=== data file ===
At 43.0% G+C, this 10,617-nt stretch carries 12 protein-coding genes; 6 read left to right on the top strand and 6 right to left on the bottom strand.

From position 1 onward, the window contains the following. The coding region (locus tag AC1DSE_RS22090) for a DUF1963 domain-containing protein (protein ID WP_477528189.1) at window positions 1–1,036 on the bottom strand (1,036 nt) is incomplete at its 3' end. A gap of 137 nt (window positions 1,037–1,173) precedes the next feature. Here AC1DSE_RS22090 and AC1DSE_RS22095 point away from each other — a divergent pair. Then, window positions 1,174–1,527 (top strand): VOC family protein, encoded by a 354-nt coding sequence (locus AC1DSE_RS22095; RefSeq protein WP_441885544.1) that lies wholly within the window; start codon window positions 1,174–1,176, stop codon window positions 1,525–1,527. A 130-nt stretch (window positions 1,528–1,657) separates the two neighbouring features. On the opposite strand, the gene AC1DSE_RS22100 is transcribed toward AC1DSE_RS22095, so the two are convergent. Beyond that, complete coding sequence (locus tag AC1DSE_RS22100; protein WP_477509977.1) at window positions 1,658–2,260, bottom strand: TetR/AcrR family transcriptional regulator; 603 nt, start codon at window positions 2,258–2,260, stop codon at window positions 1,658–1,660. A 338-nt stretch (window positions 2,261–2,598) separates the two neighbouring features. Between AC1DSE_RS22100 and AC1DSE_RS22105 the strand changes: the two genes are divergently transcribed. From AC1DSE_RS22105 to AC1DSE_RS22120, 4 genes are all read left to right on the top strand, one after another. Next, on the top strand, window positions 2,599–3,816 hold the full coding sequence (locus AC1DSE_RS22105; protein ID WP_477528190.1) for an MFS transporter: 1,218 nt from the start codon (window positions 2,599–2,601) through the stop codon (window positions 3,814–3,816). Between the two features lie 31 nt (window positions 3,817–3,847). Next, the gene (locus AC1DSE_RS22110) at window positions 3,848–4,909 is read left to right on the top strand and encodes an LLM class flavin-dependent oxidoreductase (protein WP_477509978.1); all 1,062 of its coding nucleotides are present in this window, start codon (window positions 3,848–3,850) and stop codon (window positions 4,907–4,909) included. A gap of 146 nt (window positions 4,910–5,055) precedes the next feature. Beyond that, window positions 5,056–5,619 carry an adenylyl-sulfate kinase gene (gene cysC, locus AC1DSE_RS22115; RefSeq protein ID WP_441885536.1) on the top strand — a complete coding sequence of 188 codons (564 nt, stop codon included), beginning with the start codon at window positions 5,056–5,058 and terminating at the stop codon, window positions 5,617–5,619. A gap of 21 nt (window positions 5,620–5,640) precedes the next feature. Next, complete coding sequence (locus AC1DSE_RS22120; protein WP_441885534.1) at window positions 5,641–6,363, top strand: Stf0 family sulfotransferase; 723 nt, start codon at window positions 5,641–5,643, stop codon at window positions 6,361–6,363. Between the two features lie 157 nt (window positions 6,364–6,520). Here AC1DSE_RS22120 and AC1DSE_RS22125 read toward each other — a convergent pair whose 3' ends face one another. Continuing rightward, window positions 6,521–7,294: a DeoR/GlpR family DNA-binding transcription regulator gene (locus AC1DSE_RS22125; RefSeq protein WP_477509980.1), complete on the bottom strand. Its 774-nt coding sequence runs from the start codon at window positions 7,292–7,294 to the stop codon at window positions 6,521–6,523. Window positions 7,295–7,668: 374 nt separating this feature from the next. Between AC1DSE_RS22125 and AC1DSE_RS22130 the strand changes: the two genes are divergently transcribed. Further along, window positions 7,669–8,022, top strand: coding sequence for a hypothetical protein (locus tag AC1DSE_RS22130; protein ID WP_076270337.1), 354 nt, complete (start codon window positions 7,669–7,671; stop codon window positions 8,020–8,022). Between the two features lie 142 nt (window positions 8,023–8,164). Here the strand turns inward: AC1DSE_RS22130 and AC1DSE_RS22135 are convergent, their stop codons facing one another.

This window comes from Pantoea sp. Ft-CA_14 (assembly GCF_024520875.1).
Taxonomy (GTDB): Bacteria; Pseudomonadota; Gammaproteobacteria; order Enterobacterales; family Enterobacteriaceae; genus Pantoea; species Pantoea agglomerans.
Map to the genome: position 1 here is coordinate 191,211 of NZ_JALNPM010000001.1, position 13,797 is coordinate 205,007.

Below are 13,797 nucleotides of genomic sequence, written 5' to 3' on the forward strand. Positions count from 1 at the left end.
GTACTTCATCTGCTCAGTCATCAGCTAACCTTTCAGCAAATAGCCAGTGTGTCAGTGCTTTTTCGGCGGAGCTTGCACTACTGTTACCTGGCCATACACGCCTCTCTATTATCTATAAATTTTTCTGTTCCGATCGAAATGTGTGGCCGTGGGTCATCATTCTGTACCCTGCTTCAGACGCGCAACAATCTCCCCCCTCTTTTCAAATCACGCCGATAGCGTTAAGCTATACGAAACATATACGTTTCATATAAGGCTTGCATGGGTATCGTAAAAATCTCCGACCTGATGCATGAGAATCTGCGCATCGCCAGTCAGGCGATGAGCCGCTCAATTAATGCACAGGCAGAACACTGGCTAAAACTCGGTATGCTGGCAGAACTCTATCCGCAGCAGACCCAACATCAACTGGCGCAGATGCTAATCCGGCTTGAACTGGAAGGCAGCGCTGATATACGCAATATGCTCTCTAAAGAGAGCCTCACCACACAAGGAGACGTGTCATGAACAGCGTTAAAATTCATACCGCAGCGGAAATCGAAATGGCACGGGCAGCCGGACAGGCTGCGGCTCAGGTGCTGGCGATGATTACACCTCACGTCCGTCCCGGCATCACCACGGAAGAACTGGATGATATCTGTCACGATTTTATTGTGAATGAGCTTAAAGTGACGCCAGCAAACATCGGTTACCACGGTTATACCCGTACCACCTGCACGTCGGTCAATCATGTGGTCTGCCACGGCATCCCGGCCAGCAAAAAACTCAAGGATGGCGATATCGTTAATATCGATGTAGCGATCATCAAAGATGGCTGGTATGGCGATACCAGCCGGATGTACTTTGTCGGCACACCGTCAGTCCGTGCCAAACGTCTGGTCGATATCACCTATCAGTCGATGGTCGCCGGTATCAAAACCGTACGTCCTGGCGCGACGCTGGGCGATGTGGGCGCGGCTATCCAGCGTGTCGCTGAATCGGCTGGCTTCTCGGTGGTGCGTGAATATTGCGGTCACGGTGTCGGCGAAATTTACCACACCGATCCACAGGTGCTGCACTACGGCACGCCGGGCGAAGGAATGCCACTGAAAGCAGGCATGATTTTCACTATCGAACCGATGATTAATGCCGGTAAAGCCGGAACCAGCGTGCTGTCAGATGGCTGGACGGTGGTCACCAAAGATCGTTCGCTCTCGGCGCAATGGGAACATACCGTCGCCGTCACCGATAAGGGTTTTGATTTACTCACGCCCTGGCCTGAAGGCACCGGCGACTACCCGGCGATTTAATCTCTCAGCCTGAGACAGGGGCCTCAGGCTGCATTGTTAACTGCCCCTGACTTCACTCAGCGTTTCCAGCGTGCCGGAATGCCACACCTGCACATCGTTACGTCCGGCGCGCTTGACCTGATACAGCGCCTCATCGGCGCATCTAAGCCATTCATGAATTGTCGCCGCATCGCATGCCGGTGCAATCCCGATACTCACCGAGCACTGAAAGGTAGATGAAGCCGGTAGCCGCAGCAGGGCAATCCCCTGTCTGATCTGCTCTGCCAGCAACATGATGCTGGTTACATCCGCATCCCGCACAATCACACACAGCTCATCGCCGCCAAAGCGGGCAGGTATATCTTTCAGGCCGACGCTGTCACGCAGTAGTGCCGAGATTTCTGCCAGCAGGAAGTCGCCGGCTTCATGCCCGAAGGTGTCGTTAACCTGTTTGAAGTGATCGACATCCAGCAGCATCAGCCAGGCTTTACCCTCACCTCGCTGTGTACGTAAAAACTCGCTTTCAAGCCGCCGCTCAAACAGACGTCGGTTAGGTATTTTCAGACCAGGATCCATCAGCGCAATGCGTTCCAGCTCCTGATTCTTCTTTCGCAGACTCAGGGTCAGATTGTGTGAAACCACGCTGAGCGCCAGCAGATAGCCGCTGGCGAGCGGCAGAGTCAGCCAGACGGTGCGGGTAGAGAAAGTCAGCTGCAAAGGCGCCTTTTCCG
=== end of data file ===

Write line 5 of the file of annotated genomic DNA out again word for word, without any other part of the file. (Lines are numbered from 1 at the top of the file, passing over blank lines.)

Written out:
Map to the genome: position 1 here is coordinate 191,211 of NZ_JALNPM010000001.1, position 13,797 is coordinate 205,007.